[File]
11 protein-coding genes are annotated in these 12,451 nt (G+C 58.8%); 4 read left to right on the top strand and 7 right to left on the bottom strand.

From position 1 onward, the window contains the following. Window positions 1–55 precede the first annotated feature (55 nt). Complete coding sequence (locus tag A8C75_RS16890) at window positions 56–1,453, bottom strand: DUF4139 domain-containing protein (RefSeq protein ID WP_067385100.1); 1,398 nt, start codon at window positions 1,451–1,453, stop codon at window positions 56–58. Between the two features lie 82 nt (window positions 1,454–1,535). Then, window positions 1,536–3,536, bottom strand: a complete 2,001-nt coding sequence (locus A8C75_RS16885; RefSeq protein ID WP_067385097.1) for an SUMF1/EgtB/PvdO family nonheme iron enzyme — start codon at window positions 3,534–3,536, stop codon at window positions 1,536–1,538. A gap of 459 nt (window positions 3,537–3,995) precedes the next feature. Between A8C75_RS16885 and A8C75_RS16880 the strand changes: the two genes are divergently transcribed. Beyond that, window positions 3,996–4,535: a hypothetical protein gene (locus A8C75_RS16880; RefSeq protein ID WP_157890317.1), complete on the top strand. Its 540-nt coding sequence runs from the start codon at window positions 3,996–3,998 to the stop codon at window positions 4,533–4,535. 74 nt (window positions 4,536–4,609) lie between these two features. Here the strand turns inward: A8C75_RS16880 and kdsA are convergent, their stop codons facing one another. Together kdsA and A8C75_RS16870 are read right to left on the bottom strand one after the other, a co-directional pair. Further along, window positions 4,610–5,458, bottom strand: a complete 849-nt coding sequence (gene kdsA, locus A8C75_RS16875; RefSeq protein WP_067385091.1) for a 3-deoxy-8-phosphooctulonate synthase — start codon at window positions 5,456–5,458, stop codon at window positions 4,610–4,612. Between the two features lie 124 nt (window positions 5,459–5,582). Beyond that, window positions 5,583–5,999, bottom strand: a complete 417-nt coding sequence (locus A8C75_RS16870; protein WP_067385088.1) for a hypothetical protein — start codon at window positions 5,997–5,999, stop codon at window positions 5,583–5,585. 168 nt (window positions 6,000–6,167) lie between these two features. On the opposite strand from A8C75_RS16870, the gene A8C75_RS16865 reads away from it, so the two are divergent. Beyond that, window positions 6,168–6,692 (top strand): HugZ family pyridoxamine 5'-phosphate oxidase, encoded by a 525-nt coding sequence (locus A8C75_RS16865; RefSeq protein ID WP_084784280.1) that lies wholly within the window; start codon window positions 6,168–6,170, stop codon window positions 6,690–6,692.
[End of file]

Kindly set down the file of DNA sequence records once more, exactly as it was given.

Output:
11 protein-coding genes are annotated in these 12,451 nt (G+C 58.8%); 4 read left to right on the top strand and 7 right to left on the bottom strand.

From position 1 onward, the window contains the following. Window positions 1–55 precede the first annotated feature (55 nt). Complete coding sequence (locus tag A8C75_RS16890) at window positions 56–1,453, bottom strand: DUF4139 domain-containing protein (RefSeq protein ID WP_067385100.1); 1,398 nt, start codon at window positions 1,451–1,453, stop codon at window positions 56–58. Between the two features lie 82 nt (window positions 1,454–1,535). Then, window positions 1,536–3,536, bottom strand: a complete 2,001-nt coding sequence (locus A8C75_RS16885; RefSeq protein ID WP_067385097.1) for an SUMF1/EgtB/PvdO family nonheme iron enzyme — start codon at window positions 3,534–3,536, stop codon at window positions 1,536–1,538. A gap of 459 nt (window positions 3,537–3,995) precedes the next feature. Between A8C75_RS16885 and A8C75_RS16880 the strand changes: the two genes are divergently transcribed. Beyond that, window positions 3,996–4,535: a hypothetical protein gene (locus A8C75_RS16880; RefSeq protein ID WP_157890317.1), complete on the top strand. Its 540-nt coding sequence runs from the start codon at window positions 3,996–3,998 to the stop codon at window positions 4,533–4,535. 74 nt (window positions 4,536–4,609) lie between these two features. Here the strand turns inward: A8C75_RS16880 and kdsA are convergent, their stop codons facing one another. Together kdsA and A8C75_RS16870 are read right to left on the bottom strand one after the other, a co-directional pair. Further along, window positions 4,610–5,458, bottom strand: a complete 849-nt coding sequence (gene kdsA, locus A8C75_RS16875; RefSeq protein WP_067385091.1) for a 3-deoxy-8-phosphooctulonate synthase — start codon at window positions 5,456–5,458, stop codon at window positions 4,610–4,612. Between the two features lie 124 nt (window positions 5,459–5,582). Beyond that, window positions 5,583–5,999, bottom strand: a complete 417-nt coding sequence (locus A8C75_RS16870; protein WP_067385088.1) for a hypothetical protein — start codon at window positions 5,997–5,999, stop codon at window positions 5,583–5,585. 168 nt (window positions 6,000–6,167) lie between these two features. On the opposite strand from A8C75_RS16870, the gene A8C75_RS16865 reads away from it, so the two are divergent. Beyond that, window positions 6,168–6,692 (top strand): HugZ family pyridoxamine 5'-phosphate oxidase, encoded by a 525-nt coding sequence (locus A8C75_RS16865; RefSeq protein ID WP_084784280.1) that lies wholly within the window; start codon window positions 6,168–6,170, stop codon window positions 6,690–6,692.